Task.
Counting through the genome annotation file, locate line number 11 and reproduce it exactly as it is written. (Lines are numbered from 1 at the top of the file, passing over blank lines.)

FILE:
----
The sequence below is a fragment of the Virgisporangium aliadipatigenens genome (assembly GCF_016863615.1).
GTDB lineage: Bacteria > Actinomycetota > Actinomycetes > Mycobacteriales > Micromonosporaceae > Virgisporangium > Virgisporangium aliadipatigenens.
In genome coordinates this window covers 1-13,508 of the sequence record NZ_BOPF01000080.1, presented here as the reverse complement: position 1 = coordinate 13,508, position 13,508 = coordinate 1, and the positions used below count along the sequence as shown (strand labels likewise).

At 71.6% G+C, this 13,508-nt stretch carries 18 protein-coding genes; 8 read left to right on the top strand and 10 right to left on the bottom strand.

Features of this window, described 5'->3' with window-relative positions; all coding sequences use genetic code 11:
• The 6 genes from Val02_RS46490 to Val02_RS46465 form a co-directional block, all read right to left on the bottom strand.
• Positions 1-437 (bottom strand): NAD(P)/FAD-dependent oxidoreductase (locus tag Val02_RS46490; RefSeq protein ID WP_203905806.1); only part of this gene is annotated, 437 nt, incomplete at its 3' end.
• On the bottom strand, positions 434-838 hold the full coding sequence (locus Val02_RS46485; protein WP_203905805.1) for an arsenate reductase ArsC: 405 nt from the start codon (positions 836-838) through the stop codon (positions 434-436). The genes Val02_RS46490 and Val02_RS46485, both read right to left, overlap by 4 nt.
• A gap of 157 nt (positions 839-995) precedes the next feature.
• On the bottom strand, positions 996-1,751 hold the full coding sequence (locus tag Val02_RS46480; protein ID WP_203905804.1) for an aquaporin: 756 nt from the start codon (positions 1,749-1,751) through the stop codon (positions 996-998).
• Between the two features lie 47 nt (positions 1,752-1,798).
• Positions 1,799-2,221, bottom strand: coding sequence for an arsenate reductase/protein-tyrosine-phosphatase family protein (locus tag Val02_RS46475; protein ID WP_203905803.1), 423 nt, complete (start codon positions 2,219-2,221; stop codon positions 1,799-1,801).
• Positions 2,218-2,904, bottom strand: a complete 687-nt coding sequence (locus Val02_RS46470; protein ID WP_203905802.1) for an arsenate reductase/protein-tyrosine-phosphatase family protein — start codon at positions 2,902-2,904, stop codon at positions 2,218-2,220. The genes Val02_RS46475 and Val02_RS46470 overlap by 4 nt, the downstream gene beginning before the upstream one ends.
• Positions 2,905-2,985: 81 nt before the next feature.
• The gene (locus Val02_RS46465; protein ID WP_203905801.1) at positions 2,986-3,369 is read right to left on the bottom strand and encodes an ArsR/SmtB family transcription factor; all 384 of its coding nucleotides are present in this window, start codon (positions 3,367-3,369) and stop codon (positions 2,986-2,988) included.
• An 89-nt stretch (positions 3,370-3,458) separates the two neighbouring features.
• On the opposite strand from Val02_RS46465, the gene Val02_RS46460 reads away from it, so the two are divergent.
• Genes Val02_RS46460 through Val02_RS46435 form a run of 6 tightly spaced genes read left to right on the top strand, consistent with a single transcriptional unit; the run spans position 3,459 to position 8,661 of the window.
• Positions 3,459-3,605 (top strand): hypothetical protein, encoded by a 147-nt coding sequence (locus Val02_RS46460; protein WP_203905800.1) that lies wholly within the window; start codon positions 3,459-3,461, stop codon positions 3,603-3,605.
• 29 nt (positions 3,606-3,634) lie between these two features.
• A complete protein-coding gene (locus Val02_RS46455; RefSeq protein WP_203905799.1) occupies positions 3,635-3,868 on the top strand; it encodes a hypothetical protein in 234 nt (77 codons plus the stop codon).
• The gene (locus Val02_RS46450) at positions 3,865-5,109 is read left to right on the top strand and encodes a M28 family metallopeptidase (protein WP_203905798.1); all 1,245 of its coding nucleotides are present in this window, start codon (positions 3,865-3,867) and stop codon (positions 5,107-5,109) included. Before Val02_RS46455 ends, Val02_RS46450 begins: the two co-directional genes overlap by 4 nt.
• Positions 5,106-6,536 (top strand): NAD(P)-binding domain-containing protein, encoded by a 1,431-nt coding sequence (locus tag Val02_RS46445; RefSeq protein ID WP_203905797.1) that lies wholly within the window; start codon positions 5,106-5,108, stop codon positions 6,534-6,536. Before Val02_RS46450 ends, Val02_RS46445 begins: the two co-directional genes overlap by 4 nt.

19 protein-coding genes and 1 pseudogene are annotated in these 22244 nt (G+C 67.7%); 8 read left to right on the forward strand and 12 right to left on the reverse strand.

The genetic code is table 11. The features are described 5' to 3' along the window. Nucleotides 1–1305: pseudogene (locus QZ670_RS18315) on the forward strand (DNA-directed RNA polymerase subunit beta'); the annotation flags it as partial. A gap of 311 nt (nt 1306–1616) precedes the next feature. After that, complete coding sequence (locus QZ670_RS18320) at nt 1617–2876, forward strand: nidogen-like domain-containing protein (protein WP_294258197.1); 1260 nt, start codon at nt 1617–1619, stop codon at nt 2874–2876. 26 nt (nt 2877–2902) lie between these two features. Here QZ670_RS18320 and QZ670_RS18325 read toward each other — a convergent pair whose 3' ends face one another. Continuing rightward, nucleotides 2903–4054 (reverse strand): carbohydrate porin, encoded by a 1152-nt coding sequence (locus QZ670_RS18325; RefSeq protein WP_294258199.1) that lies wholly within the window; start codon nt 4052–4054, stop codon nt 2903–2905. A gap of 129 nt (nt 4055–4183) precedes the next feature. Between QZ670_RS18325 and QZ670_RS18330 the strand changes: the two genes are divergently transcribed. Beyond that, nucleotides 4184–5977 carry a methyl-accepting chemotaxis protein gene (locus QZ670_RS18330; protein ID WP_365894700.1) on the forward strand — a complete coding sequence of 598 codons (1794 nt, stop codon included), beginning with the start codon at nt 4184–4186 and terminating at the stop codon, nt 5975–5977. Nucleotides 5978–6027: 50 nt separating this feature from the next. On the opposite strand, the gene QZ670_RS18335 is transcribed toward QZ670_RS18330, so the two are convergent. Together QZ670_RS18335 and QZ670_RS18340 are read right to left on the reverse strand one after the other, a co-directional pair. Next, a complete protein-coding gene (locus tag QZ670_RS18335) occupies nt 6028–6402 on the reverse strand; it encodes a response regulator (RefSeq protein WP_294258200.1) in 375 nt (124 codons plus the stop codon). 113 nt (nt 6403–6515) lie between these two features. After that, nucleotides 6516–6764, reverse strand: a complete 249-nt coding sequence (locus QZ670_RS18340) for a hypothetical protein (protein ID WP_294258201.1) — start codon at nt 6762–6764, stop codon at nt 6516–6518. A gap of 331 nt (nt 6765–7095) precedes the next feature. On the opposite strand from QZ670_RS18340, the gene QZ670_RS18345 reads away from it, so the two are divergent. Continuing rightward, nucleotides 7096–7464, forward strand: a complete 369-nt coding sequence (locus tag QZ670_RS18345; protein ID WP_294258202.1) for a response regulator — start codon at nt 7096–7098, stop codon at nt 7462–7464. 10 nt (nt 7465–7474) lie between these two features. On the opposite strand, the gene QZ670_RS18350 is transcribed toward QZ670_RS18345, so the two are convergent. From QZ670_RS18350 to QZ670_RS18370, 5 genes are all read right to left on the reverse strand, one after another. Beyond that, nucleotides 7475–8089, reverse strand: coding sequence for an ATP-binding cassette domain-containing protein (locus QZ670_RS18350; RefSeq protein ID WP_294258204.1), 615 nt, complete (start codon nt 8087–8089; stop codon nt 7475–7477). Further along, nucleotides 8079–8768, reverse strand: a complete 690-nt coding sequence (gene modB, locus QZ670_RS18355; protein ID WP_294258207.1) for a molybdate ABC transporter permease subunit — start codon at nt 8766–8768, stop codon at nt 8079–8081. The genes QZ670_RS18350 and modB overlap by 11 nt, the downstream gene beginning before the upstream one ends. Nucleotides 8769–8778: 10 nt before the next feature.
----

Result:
• Between the two features lie 47 nt (positions 1,752-1,798).